Fungalpedia – Note 127 Calophoma
Calophoma Qian Chen & L. Cai
Citation when using this entry: Aumentado et al. in prep – Fungalpedia, plant pathogens. Mycosphere.
Ascomycota, Pezizomycotina, Dothideomycetes, Pleosporomycetidae, Pleosporales, Didymellaceae
Calophoma was established by Chen et al. (2015) with Calophoma clematidina as its type species. Species belonging to this genus are characterized by pycnidial conidiomata which can be subglobose to irregular, and they may be found on the agar surface or immersed. These conidiomata can occur as solitary entities or may be confluent. Conidiomata are ostiolate, but in older cultures, they may have an elongated neck. Micropycnidia are also present. The pycnidial wall is pseudoparenchymatous and consists of 2–6 layers, with the outer wall being pigmented. The conidiogenous cells are phialidic, hyaline, smooth, and vary in shape from globose to flask-shaped, ampulliform, or doliiform. The conidia vary both size and shape, including subglobose, subcylindrical, ellipsoidal, and somewhat obclavate-fusiform. They can be hyaline or slightly brown, with smooth and thin walls. The conidia are aseptate, but occasionally, large 1-septate conidia may be present, which can be eguttulate or guttulate. Chlamydospores are only observed in one species. They may be uni- or multicellular, with unicellular intercalary forms that are guttulate and have thick walls. Additionally, there are multicellular irregular dictyo/phragmosporous chlamydospores that appear somewhat botryoid. These forms may occur in combination with unicellular chlamydospores (Chen et al. 2015).
Calophoma (Ca) was emended by Chen et al. (2015) to accommodate five species namely Ca. aquilegiicola (Phoma aquilegiicola), Ca. clematidina (Phoma clematidina), Ca. clematidis-rectae (Phoma clematidis-rectae), Ca. complanata (Phoma complanata), Ca. glaucii (Phoma glaucii), Ca. vodakii (syn. D. vodakii) and an unidentified species (CBS 186.55), previously belonging to Phoma with subglobose, subcylindrical, ellipsoidal, slightly obclavate-fusiform conidia and highly supported phylogenetic placement establishing the genus. There are 14 recognized species based on morpho-molecular sequence data based on recommended genetic markers, internal transcribed spacer (ITS) region, 28S ribosomal RNA gene (LSU), β-tubulin (β-tub), and RNA polymerase II second largest subunit (rpb2) (Maharachchikumbura et al. 2021, Hou et al. 2020, Crous et al. 2019, Hyde et al. 2019, 2020, Tibpromma et al. 2017, Chen et al. 2015).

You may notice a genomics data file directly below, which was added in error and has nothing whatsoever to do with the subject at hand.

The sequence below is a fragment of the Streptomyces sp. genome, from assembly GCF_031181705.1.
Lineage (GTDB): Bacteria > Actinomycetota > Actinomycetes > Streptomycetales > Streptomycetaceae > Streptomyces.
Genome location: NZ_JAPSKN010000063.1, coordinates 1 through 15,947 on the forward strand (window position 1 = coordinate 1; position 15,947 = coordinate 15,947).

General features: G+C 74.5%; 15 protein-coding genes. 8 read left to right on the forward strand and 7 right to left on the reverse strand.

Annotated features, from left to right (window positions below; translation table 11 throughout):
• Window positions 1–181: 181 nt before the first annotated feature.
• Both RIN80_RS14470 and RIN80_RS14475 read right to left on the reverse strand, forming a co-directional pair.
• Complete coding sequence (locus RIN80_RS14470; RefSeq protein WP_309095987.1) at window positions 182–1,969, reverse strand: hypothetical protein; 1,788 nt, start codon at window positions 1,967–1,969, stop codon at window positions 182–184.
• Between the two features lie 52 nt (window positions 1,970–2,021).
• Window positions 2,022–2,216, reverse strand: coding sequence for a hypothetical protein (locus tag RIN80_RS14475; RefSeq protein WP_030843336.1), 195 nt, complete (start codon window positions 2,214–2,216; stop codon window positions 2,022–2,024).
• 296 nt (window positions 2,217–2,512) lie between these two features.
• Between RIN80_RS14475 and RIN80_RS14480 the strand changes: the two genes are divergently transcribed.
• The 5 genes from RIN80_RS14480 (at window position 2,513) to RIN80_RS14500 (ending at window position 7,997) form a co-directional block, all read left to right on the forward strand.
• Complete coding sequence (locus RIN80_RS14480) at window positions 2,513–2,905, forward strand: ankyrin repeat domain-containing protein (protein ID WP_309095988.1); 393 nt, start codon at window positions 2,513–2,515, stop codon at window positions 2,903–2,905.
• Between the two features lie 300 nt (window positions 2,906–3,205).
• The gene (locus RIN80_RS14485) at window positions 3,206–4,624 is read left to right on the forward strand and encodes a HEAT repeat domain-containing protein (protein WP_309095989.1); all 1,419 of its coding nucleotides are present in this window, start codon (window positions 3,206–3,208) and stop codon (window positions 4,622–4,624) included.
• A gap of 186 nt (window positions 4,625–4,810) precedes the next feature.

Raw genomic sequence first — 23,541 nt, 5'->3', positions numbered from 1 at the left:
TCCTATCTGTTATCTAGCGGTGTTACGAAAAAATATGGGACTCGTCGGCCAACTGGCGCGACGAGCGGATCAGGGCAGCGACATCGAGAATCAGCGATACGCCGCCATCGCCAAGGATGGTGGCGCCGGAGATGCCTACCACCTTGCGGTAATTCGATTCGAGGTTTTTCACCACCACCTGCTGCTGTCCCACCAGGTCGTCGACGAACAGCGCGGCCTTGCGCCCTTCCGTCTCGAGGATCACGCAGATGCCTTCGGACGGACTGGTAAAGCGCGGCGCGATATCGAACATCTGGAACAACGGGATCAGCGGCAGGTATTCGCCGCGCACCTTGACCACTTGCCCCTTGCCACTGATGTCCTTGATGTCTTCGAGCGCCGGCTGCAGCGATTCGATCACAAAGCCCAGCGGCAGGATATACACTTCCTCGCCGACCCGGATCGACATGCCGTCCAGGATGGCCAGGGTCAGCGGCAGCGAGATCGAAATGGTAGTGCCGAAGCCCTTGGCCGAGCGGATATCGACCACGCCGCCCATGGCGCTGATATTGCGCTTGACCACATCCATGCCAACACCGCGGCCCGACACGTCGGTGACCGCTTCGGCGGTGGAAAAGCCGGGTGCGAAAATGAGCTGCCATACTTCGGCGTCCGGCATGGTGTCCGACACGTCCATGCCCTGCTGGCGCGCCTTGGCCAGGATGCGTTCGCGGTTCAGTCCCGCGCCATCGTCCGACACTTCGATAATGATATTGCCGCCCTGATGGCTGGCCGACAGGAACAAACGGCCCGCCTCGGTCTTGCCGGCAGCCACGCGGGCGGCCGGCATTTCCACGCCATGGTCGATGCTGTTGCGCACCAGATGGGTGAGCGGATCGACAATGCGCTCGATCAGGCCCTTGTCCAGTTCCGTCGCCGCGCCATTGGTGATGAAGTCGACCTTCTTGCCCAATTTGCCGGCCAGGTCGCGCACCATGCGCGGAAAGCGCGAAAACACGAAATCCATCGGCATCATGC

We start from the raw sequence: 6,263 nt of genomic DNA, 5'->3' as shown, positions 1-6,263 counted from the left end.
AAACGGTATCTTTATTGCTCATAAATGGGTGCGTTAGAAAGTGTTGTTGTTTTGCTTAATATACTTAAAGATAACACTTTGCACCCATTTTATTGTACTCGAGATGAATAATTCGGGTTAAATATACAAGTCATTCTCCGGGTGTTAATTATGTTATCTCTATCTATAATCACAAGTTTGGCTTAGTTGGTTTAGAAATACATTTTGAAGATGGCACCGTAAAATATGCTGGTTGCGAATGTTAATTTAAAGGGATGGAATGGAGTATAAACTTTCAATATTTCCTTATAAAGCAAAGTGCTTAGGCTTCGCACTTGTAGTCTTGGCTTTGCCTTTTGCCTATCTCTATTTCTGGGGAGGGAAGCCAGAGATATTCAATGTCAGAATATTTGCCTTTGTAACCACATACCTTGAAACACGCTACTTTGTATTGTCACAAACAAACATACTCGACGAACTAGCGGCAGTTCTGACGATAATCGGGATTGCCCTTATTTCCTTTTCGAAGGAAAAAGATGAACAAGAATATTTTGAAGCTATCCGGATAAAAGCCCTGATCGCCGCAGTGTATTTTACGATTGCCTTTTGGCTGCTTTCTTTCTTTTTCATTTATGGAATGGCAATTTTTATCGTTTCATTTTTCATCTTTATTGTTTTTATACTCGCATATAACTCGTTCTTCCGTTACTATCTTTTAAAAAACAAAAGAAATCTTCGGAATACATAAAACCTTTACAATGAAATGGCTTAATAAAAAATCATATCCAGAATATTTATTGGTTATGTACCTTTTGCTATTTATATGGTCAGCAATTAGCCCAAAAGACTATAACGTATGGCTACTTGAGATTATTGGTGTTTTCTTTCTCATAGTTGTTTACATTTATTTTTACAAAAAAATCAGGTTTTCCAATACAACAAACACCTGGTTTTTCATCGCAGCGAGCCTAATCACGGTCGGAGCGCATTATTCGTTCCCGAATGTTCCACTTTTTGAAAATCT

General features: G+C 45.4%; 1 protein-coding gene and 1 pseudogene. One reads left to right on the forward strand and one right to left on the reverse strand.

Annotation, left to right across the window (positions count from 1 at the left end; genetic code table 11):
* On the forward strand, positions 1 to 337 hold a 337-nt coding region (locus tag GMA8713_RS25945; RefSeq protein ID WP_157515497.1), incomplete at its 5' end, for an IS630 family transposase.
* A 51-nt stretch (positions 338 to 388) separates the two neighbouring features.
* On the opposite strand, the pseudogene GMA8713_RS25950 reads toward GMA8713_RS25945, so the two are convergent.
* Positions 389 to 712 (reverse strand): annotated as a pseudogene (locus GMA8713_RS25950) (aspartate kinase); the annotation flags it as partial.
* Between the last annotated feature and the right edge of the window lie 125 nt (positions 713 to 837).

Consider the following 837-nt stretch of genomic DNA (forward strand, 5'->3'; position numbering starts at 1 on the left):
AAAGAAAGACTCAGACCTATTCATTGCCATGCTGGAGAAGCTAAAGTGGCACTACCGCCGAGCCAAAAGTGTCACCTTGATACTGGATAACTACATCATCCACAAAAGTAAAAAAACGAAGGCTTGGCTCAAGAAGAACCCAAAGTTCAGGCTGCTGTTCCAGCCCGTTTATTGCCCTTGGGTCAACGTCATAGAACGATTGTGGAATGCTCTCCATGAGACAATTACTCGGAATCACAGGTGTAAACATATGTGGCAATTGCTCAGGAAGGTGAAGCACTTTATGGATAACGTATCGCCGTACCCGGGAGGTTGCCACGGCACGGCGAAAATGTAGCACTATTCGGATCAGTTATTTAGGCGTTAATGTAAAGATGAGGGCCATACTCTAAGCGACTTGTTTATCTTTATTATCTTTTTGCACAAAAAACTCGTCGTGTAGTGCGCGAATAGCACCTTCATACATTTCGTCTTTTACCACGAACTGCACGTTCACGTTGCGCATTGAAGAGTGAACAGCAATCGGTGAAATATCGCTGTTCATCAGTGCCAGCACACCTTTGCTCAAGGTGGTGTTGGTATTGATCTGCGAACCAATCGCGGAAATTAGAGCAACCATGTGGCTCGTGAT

As a pathogen, Calophoma incites several symptoms such as leaf spots, and wilting of leaves, stems, or even the entire plant. Additionally, it causes internal blackening and girdling of the stem, often near the soil level, as well as root rot (van de Graaf 1999a, 1999b, van de Graaf 1998). Calophoma affects mostly weed species, is frequently regarded as a weed pathogen, and is used as a biocontrol agent against obnoxious/ invasive weed species (Sokornova et al. 2023, Smith & Cole 1991). Pathogenicity assays were conducted on plant species including various Clematis spp. (Špetík et al. 2023, Golzar et al. 2011, Woudenberg et al. 2009, van de Graaf 2001), Falcaria vulgaris (Karimzadeh et al. 2020), Pastinaca sativa (Sultana et al. 2021), Aegopodium podagraria (Hou et al. 2020), and Heracleum sosnowskyi (Sokornova et al. 2023, Gasich et al. 2013) which severity reached from 40% to 70% necrotic area (Gasich et a. 2018). Calophoma complanata was reported to not only induce necrotic symptoms on the leaves and stems of Archangelica officinalis but also hinder the germination of schizocarps and prompt germ necrosis (Machowicz-Stefaniak et al. 2014).
Type species: Calophoma clematidina (Thüm.) Qian Chen & L. Cai
For other species: Species Fungorum, search Calophoma for names
Herbert Dustin R. Aumentado, Center of Excellence in Fungal Research and School of Science, Mae Fah Luang University, Chiang Rai, Thailand
Edited by Ruvishika S. Jayawardena & Kevin D. Hyde